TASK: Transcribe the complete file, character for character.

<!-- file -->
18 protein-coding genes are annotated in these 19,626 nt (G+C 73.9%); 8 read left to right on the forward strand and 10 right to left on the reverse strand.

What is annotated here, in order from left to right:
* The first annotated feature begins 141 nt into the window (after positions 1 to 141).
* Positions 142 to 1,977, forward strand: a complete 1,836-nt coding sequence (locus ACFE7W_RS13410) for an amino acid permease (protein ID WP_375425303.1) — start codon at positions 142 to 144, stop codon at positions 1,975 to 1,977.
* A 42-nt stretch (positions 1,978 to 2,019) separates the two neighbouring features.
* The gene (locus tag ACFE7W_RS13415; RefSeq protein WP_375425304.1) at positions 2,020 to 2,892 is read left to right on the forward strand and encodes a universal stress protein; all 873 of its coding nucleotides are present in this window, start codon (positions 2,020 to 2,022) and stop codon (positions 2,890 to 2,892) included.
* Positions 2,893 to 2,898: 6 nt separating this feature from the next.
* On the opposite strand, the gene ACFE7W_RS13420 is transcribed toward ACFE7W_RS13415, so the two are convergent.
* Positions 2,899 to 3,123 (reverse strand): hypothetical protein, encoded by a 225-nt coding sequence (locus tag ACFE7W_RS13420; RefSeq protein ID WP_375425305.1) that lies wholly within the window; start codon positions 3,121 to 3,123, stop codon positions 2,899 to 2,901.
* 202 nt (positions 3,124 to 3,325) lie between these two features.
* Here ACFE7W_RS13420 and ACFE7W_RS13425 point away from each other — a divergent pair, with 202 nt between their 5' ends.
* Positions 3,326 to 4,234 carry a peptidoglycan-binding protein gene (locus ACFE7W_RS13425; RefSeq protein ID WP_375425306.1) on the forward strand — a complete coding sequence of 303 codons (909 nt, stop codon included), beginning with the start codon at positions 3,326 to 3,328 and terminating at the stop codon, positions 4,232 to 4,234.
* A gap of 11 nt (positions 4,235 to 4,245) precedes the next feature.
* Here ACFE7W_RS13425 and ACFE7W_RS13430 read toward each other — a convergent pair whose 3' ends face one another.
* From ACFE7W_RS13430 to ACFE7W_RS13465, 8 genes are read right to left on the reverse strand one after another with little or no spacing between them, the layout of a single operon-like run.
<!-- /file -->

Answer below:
18 protein-coding genes are annotated in these 19,626 nt (G+C 73.9%); 8 read left to right on the forward strand and 10 right to left on the reverse strand.

What is annotated here, in order from left to right:
* The first annotated feature begins 141 nt into the window (after positions 1 to 141).
* Positions 142 to 1,977, forward strand: a complete 1,836-nt coding sequence (locus ACFE7W_RS13410) for an amino acid permease (protein ID WP_375425303.1) — start codon at positions 142 to 144, stop codon at positions 1,975 to 1,977.
* A 42-nt stretch (positions 1,978 to 2,019) separates the two neighbouring features.
* The gene (locus tag ACFE7W_RS13415; RefSeq protein WP_375425304.1) at positions 2,020 to 2,892 is read left to right on the forward strand and encodes a universal stress protein; all 873 of its coding nucleotides are present in this window, start codon (positions 2,020 to 2,022) and stop codon (positions 2,890 to 2,892) included.
* Positions 2,893 to 2,898: 6 nt separating this feature from the next.
* On the opposite strand, the gene ACFE7W_RS13420 is transcribed toward ACFE7W_RS13415, so the two are convergent.
* Positions 2,899 to 3,123 (reverse strand): hypothetical protein, encoded by a 225-nt coding sequence (locus tag ACFE7W_RS13420; RefSeq protein ID WP_375425305.1) that lies wholly within the window; start codon positions 3,121 to 3,123, stop codon positions 2,899 to 2,901.
* 202 nt (positions 3,124 to 3,325) lie between these two features.
* Here ACFE7W_RS13420 and ACFE7W_RS13425 point away from each other — a divergent pair, with 202 nt between their 5' ends.
* Positions 3,326 to 4,234 carry a peptidoglycan-binding protein gene (locus ACFE7W_RS13425; RefSeq protein ID WP_375425306.1) on the forward strand — a complete coding sequence of 303 codons (909 nt, stop codon included), beginning with the start codon at positions 3,326 to 3,328 and terminating at the stop codon, positions 4,232 to 4,234.
* A gap of 11 nt (positions 4,235 to 4,245) precedes the next feature.
* Here ACFE7W_RS13425 and ACFE7W_RS13430 read toward each other — a convergent pair whose 3' ends face one another.
* From ACFE7W_RS13430 to ACFE7W_RS13465, 8 genes are read right to left on the reverse strand one after another with little or no spacing between them, the layout of a single operon-like run.